"All members of the Baltimore City Council co-sponsored this resolution," said Henry at Wednesday's meeting. "If we all sign onto it, it can't be that controversial." He went on to say that he recognized the proposal was already withdrawn, so "in a very basic but important way we already won." His hope was to use the meeting as an opportunity "to step back" and think these issues through.
Earlier in the afternoon, before the City Council meeting began, Gregory Thorton, CEO of Baltimore City Public Schools, sent a letter out to families and staff with a district update on the charter-school funding situation. While Thorton expressed a commitment to working with the charter coalition, he said that when the district had originally withdrawn its proposal, it did so under the impression that the charter operators would withdraw their lawsuits too. The district believed this would allow "discussions between us, to be facilitated by former Mayor Kurt Schmoke . . . held publicly, in a spirit of collaboration, and with open dialogue not constrained by pending legal action."
However, Will McKenna, executive director of Afya Baltimore Inc., an organization that governs charters, challenged the district's assertion in his testimony last night, saying that none of the charter litigants ever suggested they would drop their lawsuit. "It feels dishonest to have to hear that," he said.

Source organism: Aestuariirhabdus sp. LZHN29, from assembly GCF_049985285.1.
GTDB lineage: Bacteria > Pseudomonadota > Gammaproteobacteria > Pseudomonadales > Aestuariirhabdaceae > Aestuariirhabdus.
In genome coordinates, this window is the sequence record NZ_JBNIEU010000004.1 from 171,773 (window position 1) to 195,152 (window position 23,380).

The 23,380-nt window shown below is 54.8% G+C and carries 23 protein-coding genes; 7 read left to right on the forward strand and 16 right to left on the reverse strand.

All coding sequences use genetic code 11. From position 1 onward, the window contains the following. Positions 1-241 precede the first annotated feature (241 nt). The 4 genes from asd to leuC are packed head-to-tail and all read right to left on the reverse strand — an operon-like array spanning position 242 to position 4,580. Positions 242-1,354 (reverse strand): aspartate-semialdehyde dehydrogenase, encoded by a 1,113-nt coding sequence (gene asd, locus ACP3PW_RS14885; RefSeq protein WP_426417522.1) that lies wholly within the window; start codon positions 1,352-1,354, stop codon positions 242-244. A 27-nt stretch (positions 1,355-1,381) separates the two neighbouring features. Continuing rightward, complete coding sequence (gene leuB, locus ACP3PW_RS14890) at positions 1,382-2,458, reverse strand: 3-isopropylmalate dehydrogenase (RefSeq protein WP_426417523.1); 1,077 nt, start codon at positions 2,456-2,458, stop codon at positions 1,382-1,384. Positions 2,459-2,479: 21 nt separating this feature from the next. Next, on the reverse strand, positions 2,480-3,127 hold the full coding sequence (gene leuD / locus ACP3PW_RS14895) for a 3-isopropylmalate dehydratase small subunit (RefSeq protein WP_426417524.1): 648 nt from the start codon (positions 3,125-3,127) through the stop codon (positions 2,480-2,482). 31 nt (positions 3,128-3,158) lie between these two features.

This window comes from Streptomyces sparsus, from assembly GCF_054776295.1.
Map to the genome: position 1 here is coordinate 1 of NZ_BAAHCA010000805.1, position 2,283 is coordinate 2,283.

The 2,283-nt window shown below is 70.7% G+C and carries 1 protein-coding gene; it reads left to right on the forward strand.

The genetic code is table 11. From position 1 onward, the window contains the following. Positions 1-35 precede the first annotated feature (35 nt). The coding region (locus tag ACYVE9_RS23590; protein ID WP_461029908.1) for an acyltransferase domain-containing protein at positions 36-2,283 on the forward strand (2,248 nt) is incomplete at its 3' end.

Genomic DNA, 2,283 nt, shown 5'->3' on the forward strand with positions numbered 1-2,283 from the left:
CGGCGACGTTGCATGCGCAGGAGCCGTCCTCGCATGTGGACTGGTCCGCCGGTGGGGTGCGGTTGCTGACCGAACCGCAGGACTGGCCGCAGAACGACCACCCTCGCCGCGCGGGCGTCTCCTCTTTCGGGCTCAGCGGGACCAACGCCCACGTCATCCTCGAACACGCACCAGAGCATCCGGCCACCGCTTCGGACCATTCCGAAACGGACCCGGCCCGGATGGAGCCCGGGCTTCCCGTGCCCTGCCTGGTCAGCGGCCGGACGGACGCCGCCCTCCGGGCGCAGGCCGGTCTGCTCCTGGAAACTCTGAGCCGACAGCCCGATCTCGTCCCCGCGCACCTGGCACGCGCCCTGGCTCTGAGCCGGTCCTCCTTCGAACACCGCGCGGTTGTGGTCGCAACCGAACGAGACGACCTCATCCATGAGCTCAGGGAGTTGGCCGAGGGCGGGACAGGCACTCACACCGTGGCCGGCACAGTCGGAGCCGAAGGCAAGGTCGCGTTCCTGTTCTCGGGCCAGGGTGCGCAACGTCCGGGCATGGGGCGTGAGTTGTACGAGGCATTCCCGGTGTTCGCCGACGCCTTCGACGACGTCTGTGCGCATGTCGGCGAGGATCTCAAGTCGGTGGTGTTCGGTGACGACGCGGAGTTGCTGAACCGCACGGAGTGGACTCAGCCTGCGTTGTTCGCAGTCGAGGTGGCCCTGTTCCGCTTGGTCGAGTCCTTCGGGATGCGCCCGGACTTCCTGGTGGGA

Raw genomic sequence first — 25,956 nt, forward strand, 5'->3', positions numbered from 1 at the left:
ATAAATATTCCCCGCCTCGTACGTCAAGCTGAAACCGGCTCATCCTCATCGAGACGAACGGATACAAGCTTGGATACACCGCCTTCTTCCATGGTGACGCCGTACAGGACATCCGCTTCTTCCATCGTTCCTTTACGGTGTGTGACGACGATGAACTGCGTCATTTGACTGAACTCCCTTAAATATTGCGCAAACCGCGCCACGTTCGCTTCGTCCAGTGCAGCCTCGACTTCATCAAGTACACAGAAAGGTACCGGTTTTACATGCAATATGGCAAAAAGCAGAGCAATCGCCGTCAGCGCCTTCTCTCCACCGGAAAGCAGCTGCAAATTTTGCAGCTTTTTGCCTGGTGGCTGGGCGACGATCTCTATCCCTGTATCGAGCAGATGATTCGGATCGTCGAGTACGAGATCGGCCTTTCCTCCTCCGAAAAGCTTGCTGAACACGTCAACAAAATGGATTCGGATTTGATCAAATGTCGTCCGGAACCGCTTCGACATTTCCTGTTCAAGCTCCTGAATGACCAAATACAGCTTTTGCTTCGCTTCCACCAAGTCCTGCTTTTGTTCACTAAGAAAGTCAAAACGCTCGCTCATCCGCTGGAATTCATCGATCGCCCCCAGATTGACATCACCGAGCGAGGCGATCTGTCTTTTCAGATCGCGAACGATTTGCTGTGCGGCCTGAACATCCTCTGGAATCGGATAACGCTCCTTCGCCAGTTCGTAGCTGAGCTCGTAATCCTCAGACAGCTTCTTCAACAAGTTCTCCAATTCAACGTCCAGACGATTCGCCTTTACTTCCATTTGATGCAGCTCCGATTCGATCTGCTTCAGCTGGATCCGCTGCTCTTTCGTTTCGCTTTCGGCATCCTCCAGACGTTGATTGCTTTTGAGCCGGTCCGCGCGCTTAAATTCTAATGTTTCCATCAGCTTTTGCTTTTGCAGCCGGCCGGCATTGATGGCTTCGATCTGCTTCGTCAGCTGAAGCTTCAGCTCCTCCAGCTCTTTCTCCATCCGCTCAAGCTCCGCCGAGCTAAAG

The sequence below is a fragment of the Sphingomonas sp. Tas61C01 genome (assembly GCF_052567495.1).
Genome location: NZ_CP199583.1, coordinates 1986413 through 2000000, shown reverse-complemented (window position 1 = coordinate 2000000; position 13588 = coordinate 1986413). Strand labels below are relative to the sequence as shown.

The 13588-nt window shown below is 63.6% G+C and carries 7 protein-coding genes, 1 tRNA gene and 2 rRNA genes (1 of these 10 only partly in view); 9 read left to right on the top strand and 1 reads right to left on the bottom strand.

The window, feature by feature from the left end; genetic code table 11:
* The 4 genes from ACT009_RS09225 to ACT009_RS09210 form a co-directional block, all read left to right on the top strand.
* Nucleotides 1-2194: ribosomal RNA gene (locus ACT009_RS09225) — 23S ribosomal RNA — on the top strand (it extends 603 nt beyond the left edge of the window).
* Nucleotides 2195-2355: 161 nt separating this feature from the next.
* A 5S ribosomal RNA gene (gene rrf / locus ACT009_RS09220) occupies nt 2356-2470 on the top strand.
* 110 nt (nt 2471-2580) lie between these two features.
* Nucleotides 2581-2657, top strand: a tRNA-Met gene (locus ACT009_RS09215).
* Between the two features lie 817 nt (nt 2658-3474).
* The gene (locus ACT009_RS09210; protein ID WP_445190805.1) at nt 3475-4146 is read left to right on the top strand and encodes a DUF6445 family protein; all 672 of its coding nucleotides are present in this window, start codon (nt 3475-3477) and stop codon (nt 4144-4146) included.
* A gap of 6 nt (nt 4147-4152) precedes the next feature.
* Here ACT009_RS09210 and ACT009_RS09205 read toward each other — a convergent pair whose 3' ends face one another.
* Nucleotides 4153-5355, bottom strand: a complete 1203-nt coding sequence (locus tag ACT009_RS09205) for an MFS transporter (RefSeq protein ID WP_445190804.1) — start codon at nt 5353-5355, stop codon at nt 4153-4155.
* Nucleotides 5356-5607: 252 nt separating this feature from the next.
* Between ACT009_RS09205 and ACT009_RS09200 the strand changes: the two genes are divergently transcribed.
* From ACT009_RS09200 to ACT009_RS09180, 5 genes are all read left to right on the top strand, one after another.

Councilman Brandon Scott asked the district what evidence they had to suggest that charter operators ever intended to drop their lawsuit. As Dawana Sterrette, the district's legislative liaison, tried to formulate an answer, parents from the audience tittered. "Honesty is the best policy!" one hollered. "Transparency!" shouted another.
Finally, Sterrette answered that there was "an intermediary" between the school system and the charter representatives, who informed them that the charters would drop their lawsuit if the proposal were scrapped. Sterrette did not name names or provide more concrete details, which was unsatisfying to the crowd.